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If one measure of a music scene’s vitality is the involvement of young musicians committed to making their own mark, the Bay Area is looking hale and hearty. In many cases, an artistic inclination is a family affair, and over the next week Freight & Salvage hosts an array of stellar young players reared in musical households.

On Monday, trombonist, vocalist and songwriter Natalie Cressman performs with a quartet celebrating the release of her beautiful Joni Mitchell-inflected album Turn the Sea. And on Saturday, Aug. 24, the Freight marks its 45th anniversary with Generations, a quadruple bill assembled by Berkeley fiddler/vocalist Suzy Thompson, who performs with her husband, guitar great Eric Thompson, and daughter Allegra, a bassist and vocalist who’s making a name for herself on the old-time scene with the Drifter Sisters.  … Continue reading »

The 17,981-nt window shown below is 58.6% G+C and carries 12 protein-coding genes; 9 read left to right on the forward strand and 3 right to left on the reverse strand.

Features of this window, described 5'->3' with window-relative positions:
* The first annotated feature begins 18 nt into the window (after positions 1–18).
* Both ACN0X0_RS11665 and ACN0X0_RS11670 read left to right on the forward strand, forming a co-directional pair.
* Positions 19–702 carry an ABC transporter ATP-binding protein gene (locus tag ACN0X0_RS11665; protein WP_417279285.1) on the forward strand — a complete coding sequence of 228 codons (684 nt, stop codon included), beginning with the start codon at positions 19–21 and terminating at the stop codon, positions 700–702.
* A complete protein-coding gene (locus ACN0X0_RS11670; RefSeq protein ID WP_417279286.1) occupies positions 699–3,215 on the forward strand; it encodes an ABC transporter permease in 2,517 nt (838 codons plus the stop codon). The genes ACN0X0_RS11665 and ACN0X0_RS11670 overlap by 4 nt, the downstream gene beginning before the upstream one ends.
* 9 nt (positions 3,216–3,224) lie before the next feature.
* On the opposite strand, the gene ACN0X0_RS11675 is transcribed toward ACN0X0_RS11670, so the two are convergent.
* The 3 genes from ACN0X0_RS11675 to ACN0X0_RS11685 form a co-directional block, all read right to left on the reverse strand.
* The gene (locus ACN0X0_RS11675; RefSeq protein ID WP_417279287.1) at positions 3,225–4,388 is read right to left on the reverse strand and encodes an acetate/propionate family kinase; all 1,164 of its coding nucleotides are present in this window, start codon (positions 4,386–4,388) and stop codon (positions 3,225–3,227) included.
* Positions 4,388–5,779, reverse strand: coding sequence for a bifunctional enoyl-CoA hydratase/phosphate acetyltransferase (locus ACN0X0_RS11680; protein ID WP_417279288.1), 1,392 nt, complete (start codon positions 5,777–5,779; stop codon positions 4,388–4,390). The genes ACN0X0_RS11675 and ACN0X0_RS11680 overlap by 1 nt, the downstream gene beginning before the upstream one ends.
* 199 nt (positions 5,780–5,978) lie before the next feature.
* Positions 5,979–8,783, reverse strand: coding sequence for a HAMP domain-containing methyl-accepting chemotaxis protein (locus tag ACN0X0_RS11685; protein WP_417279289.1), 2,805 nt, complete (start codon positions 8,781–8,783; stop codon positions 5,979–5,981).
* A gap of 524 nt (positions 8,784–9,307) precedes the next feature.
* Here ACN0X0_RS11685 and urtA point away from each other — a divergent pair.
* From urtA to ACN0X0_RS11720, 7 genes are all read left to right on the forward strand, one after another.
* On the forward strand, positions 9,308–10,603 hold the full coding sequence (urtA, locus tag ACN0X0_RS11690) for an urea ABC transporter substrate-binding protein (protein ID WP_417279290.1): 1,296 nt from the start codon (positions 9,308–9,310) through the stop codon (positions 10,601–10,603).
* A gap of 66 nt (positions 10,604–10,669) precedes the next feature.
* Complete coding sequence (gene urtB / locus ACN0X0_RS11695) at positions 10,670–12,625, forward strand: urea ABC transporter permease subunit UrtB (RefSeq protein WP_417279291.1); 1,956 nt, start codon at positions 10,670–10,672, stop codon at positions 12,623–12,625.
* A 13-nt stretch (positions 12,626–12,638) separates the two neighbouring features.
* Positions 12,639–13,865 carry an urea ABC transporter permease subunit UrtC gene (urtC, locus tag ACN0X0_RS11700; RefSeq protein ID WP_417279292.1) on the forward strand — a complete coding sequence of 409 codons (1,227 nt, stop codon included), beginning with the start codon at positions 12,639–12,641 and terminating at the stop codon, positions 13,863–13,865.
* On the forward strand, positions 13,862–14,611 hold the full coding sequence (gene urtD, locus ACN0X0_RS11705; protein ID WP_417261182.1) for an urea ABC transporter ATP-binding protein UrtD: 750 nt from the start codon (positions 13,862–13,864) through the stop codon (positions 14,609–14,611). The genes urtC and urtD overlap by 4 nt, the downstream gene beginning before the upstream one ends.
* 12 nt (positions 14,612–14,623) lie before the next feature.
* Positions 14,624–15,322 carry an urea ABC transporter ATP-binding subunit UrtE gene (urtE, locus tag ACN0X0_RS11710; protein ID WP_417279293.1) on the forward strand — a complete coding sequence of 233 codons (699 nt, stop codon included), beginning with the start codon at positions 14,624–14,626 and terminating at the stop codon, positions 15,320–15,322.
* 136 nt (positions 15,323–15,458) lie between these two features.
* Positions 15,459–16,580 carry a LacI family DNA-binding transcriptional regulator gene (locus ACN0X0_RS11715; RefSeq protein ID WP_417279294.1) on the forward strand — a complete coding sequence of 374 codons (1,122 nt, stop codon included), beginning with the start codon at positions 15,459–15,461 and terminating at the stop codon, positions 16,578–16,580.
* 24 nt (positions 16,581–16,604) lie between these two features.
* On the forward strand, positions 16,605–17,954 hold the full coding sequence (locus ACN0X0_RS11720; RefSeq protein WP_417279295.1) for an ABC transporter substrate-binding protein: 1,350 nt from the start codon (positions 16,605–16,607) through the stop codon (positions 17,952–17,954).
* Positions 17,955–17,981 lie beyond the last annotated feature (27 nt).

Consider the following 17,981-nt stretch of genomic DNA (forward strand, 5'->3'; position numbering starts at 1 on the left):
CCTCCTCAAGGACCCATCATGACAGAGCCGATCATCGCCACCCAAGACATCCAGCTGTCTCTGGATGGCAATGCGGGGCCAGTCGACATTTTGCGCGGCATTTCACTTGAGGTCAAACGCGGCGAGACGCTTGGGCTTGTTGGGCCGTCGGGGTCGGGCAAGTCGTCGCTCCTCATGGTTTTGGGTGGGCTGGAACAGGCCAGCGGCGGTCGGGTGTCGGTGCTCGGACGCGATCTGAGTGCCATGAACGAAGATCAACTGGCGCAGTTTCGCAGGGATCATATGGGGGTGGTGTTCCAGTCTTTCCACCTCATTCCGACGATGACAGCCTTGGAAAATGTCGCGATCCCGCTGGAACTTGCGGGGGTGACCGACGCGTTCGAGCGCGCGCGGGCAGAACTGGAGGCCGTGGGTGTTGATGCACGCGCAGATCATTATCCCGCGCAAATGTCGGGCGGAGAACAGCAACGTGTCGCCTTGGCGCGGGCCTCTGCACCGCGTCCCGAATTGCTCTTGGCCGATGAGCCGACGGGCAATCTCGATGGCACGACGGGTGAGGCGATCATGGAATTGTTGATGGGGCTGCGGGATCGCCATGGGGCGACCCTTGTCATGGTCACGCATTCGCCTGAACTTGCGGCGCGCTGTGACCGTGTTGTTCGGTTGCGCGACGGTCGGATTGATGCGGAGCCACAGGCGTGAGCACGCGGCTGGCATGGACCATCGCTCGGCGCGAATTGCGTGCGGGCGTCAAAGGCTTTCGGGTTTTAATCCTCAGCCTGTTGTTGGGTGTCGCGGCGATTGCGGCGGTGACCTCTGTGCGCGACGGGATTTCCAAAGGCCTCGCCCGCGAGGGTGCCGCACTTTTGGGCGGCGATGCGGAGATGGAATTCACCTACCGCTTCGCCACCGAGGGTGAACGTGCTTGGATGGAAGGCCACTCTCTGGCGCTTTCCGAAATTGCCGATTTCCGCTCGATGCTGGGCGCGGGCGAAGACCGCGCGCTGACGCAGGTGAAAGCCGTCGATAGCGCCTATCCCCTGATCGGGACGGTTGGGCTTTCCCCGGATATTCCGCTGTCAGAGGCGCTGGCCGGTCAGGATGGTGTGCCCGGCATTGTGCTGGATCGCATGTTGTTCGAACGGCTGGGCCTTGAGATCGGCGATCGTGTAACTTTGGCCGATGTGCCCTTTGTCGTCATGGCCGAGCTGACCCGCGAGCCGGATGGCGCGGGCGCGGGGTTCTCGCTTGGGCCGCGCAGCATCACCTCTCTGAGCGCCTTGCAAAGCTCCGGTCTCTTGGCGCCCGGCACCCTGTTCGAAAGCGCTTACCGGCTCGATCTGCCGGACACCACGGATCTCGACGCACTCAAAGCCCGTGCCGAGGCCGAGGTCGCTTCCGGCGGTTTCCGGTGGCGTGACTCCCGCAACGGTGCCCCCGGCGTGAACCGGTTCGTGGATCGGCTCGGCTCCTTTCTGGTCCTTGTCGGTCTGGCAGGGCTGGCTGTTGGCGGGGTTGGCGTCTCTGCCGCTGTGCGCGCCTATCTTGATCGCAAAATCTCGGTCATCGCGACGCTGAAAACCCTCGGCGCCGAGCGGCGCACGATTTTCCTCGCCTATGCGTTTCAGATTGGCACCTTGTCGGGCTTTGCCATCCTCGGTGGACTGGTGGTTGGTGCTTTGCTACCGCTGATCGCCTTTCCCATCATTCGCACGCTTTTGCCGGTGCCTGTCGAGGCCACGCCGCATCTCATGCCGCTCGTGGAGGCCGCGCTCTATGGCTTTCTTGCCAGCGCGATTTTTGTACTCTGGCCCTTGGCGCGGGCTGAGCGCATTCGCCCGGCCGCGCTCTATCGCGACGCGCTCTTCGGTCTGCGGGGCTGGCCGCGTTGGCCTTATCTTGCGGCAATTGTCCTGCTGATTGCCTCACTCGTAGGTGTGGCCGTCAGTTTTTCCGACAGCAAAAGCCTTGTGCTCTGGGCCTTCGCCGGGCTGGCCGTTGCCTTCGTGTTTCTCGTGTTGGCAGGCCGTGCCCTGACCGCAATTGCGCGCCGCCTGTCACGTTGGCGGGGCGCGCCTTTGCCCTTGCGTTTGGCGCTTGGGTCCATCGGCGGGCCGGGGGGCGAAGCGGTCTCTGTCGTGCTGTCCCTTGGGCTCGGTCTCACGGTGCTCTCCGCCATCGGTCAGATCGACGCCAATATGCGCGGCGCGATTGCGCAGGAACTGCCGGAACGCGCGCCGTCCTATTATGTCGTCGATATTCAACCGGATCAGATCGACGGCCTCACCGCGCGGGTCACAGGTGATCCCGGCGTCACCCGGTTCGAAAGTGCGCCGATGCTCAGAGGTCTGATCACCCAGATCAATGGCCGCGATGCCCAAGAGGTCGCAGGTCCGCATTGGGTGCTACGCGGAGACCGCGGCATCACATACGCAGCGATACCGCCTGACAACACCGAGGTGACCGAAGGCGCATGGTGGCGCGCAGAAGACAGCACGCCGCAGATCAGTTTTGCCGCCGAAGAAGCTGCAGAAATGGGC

Planting in the sky: Berkeley’s secret rooftop gardens

The Berkeley animal shelter's roof garden as of fall 2012. Photo: Emilie Raguso
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There’s a secret green side to Berkeley, one that is not visible from the sidewalk.

They are Berkeley’s roof gardens — oases of calm amidst a city of concrete. Some were created to provide food, others to make buildings more energy-friendly. Whatever the reason, they remain mostly unseen.

Over the past few weeks, Berkeleyside has located several living roofs around Berkeley. Of course, journalists can’t fly, so we likely did not find every rooftop garden. By contacting architects, squinting at Google Maps, and combing through past exposés on green living, we found four living roofs scattered around the city. If you know of any roofs that we missed, please let us know in the comments. … Continue reading »